Dan - Sure, a lot of people sell mistakes and don't realize, I have a client and a personal friend who's an expert witness in construction in the city. He was doing a very famous restaurant for the owner of the restaurant. And the owner called him and said, Alan, I'm not going to, I'll get into see you as soon as I sign this lease. And he said, Don't sign a lease. And he said, Well, this lease was developed and put together by my attorney, who's got a lot of experience in infrastructure lease, he said, Please don't sign it. He may be great with contracts, but he's not a project manager. So he said, I got the lease, I read the page lease and I noticed there was one word missing. He said, If you add latent into this lease, you'll protect yourself dramatically by adding the word latent into the lease. He saved $150,000 for his client.
I have an attorney who I talked to, I said, Give me a mistake that you've seen other people make, that you prevent your clients from making, because it's not the mistakes that you make, Hilary, that I make are the mistakes of my clients. Anybody who's interested who wants to send me a note, or go on my website there’s a whole list. There's a whole article on it, there's money and mistakes there. But the point is the guy said to me, I'll tell you about the $350,000 handshake. He said, My client now started a company with his partner, 15 years ago, on a handshake, they said, we're such good friends, we don't need to have any legal documents, we'll just put it together. So he said, I got that he's dealing with me now the company is coming down. And I said, Of course my client $350,000 to extricate himself in his company. Very, very costly mistake.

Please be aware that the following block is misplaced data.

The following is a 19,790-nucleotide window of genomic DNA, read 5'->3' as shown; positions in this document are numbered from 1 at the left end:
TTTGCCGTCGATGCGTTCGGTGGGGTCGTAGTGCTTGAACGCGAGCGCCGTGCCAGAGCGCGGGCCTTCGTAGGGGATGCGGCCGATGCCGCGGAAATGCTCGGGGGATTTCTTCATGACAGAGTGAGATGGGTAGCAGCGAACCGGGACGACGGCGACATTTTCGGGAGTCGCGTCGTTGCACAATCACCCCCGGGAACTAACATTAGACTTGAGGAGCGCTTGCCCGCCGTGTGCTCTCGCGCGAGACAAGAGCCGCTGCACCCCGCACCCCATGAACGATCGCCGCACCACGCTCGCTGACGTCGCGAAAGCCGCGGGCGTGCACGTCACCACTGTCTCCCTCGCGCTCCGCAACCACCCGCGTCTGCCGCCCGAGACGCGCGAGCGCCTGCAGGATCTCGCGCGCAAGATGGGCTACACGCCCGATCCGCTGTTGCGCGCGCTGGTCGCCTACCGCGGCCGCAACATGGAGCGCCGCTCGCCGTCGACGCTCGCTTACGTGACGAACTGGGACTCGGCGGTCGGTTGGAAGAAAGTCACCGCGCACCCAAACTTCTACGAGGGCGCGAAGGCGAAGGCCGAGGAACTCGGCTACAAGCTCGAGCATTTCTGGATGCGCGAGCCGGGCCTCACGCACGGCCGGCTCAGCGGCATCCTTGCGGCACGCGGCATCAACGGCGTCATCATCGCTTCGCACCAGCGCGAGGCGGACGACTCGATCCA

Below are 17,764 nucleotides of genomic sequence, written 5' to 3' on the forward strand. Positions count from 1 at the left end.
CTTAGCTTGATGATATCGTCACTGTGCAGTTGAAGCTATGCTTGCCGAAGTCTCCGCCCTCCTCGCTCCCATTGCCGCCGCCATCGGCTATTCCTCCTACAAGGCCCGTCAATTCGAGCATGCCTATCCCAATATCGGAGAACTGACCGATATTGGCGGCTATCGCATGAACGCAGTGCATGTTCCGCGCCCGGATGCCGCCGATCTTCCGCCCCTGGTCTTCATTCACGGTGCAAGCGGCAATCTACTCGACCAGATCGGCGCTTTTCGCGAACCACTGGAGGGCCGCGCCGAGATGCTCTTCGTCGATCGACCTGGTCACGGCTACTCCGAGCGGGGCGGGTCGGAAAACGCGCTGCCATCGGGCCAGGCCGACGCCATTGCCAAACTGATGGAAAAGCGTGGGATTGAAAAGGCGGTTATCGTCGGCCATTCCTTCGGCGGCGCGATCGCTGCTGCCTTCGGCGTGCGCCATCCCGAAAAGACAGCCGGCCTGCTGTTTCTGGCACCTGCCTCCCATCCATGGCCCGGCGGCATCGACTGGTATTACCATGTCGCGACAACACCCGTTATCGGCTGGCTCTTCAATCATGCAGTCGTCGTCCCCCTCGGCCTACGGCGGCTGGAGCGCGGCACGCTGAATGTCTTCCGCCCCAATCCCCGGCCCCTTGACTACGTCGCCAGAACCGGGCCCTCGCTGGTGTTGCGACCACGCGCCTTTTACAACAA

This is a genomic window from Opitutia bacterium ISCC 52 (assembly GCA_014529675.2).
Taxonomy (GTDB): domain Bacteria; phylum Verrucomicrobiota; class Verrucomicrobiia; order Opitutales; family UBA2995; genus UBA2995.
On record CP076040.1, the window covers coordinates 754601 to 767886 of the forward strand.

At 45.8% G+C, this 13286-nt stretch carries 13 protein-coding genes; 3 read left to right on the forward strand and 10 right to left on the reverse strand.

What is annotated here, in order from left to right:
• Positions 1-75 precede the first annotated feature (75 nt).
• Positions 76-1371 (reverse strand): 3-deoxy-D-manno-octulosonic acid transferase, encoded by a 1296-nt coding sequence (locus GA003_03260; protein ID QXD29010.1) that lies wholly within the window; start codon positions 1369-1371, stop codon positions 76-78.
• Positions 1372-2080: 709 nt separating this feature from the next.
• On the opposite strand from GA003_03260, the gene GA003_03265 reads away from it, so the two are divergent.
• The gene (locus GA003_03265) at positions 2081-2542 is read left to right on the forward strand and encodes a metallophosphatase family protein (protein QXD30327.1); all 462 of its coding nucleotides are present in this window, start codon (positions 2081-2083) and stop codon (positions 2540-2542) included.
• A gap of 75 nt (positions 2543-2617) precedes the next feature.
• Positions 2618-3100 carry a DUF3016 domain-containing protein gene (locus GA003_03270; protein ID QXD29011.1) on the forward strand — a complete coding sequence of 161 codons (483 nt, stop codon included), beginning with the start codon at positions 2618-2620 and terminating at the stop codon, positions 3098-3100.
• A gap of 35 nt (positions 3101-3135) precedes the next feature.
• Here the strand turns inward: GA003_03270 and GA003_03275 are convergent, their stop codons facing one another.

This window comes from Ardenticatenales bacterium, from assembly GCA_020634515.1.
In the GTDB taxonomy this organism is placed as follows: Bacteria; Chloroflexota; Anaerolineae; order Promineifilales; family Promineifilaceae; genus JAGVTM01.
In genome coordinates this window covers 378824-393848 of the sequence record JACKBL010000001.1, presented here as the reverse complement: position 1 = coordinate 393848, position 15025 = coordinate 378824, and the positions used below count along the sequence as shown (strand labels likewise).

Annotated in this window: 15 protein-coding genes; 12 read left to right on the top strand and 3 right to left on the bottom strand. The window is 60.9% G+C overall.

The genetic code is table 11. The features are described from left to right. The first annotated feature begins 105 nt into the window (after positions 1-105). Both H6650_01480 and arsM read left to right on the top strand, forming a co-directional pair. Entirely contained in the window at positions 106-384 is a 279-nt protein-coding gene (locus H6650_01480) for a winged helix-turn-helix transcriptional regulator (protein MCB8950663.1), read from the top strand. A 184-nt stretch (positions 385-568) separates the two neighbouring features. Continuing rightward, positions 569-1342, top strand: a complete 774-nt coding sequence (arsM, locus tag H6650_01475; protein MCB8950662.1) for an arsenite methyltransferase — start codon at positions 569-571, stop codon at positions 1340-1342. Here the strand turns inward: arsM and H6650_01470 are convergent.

On the other thing, much more current now is I'm doing a lot of work with cybersecurity professionals globally, on helping people break into cybersecurity and deal with these issues, and mistakes people are making without even knowing it, without knowing the information that you have, what's not even being aware of the risks they're facing. And so it's like anything else, when you look at a situation and look out for what's there, but look for what's missing. It becomes a whole different picture. And so that the question comes back to how do you bring this back into your company? How do you use it personally? How do you use it economically for your company? How do you help your teams to perform more effectively with this? Because you know, today, when I ask people to put together a mistake list, I ask them to give me the list of mistakes your client has made before they became your client that would cost them money, emotion or reputation. And that's the kind of thing that people start to look at. But one of the things that's interesting about this is they don't talk about it. People who see these tracks, keep them very much under the radar to give them an edge. So that's the kind of thing we're doing.
Hilary - So, switching gears for a moment, I'd like to talk a little bit about preparing the sales pitch or a business meeting. And compare that to an athletic race. Right? I know that you do that a lot. Could you tell us how you see these two things connecting, and what the similarities are between them?